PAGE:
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Resistors, capacitors, and inductors are the basic passive building blocks of many circuits. These elements can be used to control timing and frequency response. In this experiment we will investigate how circuits comprised of resistors and capacitors behave when their voltages and currents are switched. We will watch the voltage increase on a capacitor as it charges over a relatively long period of time, then observe shorter-term effects with a resistor-capacitor (RC) circuit.

To study how RC circuits behave with switched input voltages. Following completion of this lab you should be able to explain how a capacitor charges when a step voltage is applied to it through a resistor, describe the shape of the voltage across a capacitor when a square voltage wave is applied to it through a resistor, calculate the time constant of a RC circuit and know to what level the capacitor charges in one time constant, determine one of the more commonly-accepted time intervals that it takes to fully charge a capacitor when a step voltage is applied to it through a resistor, observe polarity requirements of electrolytic capacitors, and give a basic explanation of dielectric absorption.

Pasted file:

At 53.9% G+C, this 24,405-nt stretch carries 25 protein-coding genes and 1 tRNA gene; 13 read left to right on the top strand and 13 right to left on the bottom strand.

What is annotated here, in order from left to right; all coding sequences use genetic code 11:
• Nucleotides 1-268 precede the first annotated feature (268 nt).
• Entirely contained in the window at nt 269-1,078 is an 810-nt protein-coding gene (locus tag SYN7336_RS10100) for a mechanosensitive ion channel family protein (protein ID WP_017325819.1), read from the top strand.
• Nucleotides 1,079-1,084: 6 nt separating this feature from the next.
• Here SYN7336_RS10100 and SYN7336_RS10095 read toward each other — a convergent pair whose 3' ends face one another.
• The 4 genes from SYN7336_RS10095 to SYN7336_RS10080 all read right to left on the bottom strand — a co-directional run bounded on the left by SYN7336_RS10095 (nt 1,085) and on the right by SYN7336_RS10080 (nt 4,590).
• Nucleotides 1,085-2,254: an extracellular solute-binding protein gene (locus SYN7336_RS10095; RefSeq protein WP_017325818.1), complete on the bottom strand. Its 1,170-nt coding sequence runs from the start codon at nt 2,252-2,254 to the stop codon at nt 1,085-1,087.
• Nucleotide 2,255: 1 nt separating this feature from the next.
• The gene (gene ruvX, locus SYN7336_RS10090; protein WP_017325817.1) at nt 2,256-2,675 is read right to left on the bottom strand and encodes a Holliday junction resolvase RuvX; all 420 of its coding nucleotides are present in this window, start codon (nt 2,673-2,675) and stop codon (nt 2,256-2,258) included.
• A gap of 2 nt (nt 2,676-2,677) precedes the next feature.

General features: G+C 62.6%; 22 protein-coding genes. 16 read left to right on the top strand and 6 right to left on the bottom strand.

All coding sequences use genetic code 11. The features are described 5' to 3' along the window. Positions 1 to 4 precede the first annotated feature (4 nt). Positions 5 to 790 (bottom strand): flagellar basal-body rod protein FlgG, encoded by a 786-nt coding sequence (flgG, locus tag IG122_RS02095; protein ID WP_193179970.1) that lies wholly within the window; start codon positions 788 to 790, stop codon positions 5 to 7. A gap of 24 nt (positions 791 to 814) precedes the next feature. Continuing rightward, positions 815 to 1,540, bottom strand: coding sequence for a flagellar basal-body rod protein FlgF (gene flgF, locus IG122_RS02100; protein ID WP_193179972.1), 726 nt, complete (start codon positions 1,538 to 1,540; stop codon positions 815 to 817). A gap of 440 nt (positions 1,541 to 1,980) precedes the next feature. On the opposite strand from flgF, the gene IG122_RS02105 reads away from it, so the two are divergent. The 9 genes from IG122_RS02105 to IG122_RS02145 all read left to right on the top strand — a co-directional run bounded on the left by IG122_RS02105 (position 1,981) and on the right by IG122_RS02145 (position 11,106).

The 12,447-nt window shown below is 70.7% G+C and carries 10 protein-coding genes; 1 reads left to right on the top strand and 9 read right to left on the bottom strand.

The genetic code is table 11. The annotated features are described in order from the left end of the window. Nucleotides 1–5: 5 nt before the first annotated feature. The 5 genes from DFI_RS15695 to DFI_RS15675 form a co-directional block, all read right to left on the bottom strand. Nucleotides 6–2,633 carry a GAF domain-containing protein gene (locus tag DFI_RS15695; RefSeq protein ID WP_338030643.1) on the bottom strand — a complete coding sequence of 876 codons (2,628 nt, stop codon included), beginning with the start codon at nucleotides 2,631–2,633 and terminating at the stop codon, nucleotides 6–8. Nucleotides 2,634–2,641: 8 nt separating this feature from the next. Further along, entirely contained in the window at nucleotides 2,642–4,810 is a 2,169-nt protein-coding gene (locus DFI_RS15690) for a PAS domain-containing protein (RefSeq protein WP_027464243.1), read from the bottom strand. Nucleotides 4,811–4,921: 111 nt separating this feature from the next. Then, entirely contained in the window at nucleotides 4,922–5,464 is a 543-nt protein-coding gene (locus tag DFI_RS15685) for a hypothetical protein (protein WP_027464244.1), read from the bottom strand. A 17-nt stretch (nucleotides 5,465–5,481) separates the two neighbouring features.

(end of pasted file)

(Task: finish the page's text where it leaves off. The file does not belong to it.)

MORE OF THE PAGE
- Resistor and capacitor code handouts
- Computer running PixelPulse software
- Analog Devices ADALM1000 (M1K)
- Solderless breadboard and jumper wires from the ADALP2000 Analog Parts Kit
- (1) 100 KΩ resistor from the ADALP2000 Analog Parts Kit
- (1) 1 KΩ resistor from the ADALP2000 Analog Parts Kit
- (1) 47 μF capacitor from the ADALP2000 Analog Parts Kit
- (1) 1 μF capacitor from the ADALP2000 Analog Parts Kit

- Run PixelPulse and plug in the M1K using the supplied USB cable
- Update M1K firmware, if necessary
- Set up the M1K to source voltage/measure current on Channel A and measure voltage on channel B
- Set up Channel A source waveform for a “Constant” output of 5 V.
- Connect a wire from Channel A to the unconnected side of the 100 KΩ resistor while monitoring the voltage on Channel B